The UK’s National Workboat Association hosted a Safety Forum at Seawork 2017 entitled Towage: Reducing the Risks – Raising the Standards.
In association with the MAIB and Shipowners’ Protection and Indemnity (P&I) Club, the forum brought together workboat operators and safety specialists to analyse the root causes of a number of high-profile tug accidents and outline current efforts to improve industry-wide standards and qualifications.
Held aboard the Ocean Scene vessel, if anybody was unsure of what a gog rope was at the start of the sessions, they were certainly sure of its critical importance by the end. Other recurring themes in the accidents covered by the forum were lack of towing winch emergency release switches, or lack of the necessary crew knowledge to operate them effectively, and many incidents showed a general lack of clear communication between vessels and crews to add to the mix.
The towage sector continues to suffer serious incidents that could be avoided. This is according to the National Workboat Association (NWA), which maintains that there is no room for complacency when it comes to the further development and implementation of good practice guidelines and competence standards for port, coastal and ship-assist operations.
In the wake of a number of recent incidents, some resulting in injury and fatalities, the NWA upholds that operators must be proactive in supporting the introduction of specialist qualifications to demonstrate competence, and making sure that Tug Masters have undertaken appropriate vessel-specific training to meet the demands of increasingly challenging logistical operations.
When investigated, many towage incidents have been traced back to lack of familiarity with vessels and the specific operational demands of a particular towage operation. Pilots and Ship Masters accustomed to working with larger, more capable ship-assist tugs may fail to appreciate the comparative limitations of the more traditional propulsion on smaller tugs and workboats, leading to a heightened risk of incident.
Recent incidents for UK-flagged towing vessels have been attributed to shortfalls in basic managerial procedure and rigging arrangements. In particular, girting due to a lack of gog rope, insufficient operational planning, ineffective communication with the ship under tow, and a lack of surveillance of the tug from onboard the ship, have been regularly cited in incident reports. Each of these incidents might have been prevented with appropriate training and best practice procedures in place.
The forum itself was part of the NWA’s wider drive to promote workboat safety, which also includes the support and delivery of the Maritime and Coastguard Agency (MCA) recognised Voluntary Towage Endorsement Scheme. The scheme is the first of its kind in the industry to independently assess and certify a Tug Master’s practical competence, and, since 2014, the NWA has issued 170 endorsements to over 120 candidates.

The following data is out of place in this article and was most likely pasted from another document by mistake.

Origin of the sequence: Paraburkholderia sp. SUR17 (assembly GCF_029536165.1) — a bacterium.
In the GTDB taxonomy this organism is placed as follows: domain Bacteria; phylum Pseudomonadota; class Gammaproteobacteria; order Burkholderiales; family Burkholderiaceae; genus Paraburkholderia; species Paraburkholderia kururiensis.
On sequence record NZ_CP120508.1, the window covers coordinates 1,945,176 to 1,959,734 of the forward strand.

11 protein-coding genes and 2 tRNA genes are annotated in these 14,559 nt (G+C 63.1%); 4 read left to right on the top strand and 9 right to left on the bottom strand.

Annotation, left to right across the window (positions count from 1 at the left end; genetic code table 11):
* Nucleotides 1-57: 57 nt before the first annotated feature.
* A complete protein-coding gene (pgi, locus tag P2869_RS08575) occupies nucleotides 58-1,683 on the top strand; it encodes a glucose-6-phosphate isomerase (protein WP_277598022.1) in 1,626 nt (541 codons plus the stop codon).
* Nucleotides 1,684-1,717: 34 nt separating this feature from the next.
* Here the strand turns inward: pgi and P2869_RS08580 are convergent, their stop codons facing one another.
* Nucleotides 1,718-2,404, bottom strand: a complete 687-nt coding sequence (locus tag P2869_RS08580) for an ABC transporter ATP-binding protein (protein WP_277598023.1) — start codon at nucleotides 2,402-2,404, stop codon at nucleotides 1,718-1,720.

However, despite this progress, the NWA recognises that there remains room for improvement, and further efforts are required to address persisting shortfalls. Even with these measures in place, the industry cannot be complacent in implementing, adhering to, and updating guidelines and qualifications as the market develops.
“Serious incidents in the towage sector thankfully remain few and far between,” commented Mark Ranson, Secretary of the NWA. “However, with the practices of vessel operators continually evolving to support the changing demands of the market – and as recent incidents make clear – there can be no allowances for shortfalls in safety standards.”
“That means the sector must retain a strong focus on the development and implementation of best practice standards, and qualifications, for towage work across the board – whether port, coastal or ship-assist operations. Addressing the “skills gap” and ensuring that lessons learnt are effectively transferred is the only way to reduce the risk of further fatal incidents.”
The forum provided an effective mix of the reassuringly blame-free forensic examination of incidents from the MAIB through to the unashamedly more hard-hitting and emotional session from towage trainer Chris King, complete with memorable tales and pictures of the whole range of possible repercussions, from missing fingers through to funerals.
Discussions at the NWA Seawork Safety forum will feed into the development of the NWA Towage Good Practice Guide, set to be published later this year. The guidelines have been developed in conjunction with both regulators and vessel operators to provide a valuable reference point for the industry.
By Jake Frith